Pittsburgh movie theaters offering online streaming during COVID-19 shutdowns | Film | Pittsburgh | Pittsburgh City Paper

Pittsburgh movie theaters offering online streaming during COVID-19 shutdowns

click to enlarge Bacurau is now streaming through the Tull Family Theater, and will soon be available through Row House Cinema. - PHOTO: KINO LORBER/VICTOR JUCÁ
Photo: Kino Lorber/Victor Jucá
Bacurau is now streaming through the Tull Family Theater, and will soon be available through Row House Cinema.

Updated Thu., March 26:
The Parkway Theater in McKees Rocks is offering streaming versions of its new release films, including the currently available Phoenix, Oregon, the Swedish-Georgian drama And Then We Danced (available Fri., March 27), and the upcoming documentary Once Were Brothers: Robbie Robertson and The Band. Half all ticket sales will go directly to supporting Parkway Theater.

Original story, published March 24:
As businesses shut down in response to the COVID-19 outbreak, people have still found ways to support their favorite restaurants and shops, even if they can't patronize them in person. But what about movie theaters, particularly ones operating outside the multiplex system?

In Pittsburgh, independent theaters are offering their own versions of streaming platforms to make sure scheduled films reach isolated audiences. On March 21, Row House Cinema launched its online portal with the local premieres of two new independent films, the Academy Award-nominated Corpus Christi and Chinese crime thriller The Wild Goose Lake (both will continue streaming through Thu., March 26). Other online events include an exclusive showing of the documentary Fantastic Fungi and a screening run for the Brazilian film Bacurau (available Fri., March 27-Thu., April 2).

A press release promises that each Friday, two new films will be released on the website and will either be a Pittsburgh Premiere film, or a classic in “true Row House form.” Ticket prices will range from $8-12 with half of the proceeds going to help Row House through its temporary closure.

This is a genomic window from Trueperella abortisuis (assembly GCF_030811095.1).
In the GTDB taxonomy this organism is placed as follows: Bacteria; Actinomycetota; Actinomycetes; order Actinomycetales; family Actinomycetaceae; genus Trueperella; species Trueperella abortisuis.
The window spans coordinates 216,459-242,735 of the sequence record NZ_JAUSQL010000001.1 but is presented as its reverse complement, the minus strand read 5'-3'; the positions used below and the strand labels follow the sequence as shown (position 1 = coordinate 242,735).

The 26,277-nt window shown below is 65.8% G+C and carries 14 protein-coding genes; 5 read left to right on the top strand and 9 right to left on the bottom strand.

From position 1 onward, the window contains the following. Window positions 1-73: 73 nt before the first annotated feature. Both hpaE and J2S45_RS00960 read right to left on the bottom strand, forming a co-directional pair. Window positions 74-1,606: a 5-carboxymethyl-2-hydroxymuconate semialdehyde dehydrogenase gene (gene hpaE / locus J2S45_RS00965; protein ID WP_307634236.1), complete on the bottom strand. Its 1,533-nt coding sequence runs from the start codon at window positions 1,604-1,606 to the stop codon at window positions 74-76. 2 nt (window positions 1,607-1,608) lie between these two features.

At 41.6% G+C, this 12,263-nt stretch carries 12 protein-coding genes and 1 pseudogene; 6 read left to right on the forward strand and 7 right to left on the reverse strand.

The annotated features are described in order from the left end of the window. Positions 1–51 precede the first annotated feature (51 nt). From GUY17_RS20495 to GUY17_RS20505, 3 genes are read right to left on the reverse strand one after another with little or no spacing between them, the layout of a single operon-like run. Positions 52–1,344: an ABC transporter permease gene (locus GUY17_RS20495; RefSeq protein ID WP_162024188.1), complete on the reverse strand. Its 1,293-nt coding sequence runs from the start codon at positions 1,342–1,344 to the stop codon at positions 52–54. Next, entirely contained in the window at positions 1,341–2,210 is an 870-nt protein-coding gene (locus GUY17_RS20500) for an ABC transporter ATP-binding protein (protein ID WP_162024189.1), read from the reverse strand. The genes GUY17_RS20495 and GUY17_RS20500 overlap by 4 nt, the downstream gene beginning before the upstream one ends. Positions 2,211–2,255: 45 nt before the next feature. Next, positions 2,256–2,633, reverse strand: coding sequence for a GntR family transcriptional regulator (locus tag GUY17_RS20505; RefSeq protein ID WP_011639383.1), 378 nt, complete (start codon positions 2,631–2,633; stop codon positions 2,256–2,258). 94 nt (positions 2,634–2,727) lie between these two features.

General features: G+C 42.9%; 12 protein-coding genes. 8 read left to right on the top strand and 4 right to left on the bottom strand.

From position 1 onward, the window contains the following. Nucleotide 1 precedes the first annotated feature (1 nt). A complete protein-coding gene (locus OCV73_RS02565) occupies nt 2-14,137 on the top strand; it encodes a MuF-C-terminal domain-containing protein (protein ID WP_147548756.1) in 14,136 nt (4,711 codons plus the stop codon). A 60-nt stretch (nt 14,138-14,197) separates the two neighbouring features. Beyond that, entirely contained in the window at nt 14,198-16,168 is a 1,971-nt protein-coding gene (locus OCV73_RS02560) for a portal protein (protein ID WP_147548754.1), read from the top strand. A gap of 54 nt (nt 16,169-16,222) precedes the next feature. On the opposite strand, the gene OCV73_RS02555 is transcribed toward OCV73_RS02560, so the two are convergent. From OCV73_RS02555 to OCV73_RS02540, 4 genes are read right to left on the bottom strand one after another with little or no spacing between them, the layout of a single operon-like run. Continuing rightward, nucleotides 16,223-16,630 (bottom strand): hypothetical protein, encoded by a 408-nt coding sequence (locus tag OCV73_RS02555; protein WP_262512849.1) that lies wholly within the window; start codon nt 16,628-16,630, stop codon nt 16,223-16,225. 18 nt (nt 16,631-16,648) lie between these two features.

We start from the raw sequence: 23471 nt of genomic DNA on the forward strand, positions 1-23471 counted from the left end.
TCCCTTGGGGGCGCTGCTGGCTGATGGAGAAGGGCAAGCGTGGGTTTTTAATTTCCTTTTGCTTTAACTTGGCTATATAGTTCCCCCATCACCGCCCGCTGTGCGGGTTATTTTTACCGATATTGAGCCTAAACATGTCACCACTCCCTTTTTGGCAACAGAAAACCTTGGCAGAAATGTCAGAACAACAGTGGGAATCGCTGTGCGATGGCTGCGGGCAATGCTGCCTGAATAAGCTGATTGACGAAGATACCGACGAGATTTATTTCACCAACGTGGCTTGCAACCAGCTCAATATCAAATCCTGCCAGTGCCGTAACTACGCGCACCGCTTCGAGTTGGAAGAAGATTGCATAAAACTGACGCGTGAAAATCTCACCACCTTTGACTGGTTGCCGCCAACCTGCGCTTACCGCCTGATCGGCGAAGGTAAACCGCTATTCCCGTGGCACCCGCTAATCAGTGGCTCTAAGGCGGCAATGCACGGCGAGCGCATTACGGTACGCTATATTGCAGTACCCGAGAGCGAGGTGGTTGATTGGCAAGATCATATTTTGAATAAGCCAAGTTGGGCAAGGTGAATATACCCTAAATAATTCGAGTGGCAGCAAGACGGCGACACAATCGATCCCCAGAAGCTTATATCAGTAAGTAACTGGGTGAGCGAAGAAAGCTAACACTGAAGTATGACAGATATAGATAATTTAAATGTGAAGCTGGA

“We are doing this to survive, so we can reopen,” says Row House owner Brian Mendelssohn. “What will be interesting is when we do get to reopen, how things are going to change for us after launching this new service.”

Row House isn't the only theater going online.

The Tull Family Theater in Sewickley is offering virtual screenings and working with various partners to give film fans more options. Users can pay to stream Tull's featured movies, or find links for free access to the live stream of the Ann Arbor Film Festival and tons of interactive materials through the Bryn Mawr Film Institute. There are also links to a free one-month trial for Music Box Direct (use promo code TFT) and a free three-month trial for MUBI.

The offerings are especially crucial given that Tull, like other establishments, has no idea how long the theater will have to remain closed.

“It is an effort to stay engaged with our audience and continue adding value to their cultural life,” says Tull executive director Carolina Pais-Barreto Thor. Tull also launched a Weekly Update of submitted film recommendations as an “opportunity to stay connected and learn what people watch to find comfort and relieve anxiety.”


Besides staying relevant, Thor says streaming provides some economic intake during the shutdown. She adds that the theater has had to cut back on operations-related expenses, and is now unable to offer hours to part-time box office employees, many of whom are high school students. The theater's four full-time salaried employees “continue to work from home on the current offerings.”

For the Pittsburgh-based production company Animal, the shutdown has provided an opportunity to introduce its independent films to audiences with time on their hands. Currently, the company is streaming its documentary, Almost Holy, for free on Vimeo, with a new film set to release each week down the line.

“We here at Animal want everyone to stay occupied and safe during quarantine,” Animal posted on Twitter as a reason for the move.
The overall industry is now in crisis-mode as movie theaters remain closed and distributors push back release dates. On March 18, the National Association of Theatre Owners (NATO), which represents more than 33,000 movie screens in all 50 states as well as thousands internationally, called on congress to provide immediate relief to the country's film industry and its estimated 150,000 employees. A press release says NATO also authorized $1 million from its reserve to “aid movie theater employees who are out of work due to movie theater closures stemming from the COVID-19 pandemic.”

Streaming also offers a way to screen films now that major festivals, including SXSW and Tribeca, are canceled. The shutdown has even prompted the Academy Awards to rethink its stance on requiring theatrical distribution for nominations, as many films may never see the big screen.

But even at a local level, Thor and Mendelssohn both wonder how being forced to go online will alter the film landscape and affect how theaters operate going forward. Mendelssohn believes that, even as many participating distributors “have promised they will not do this after the theaters reopen,” there is “no way the industry will remain the same.”


“This has been very challenging because this [modus operandi] is new for everyone, including film distributors,” says Thor.

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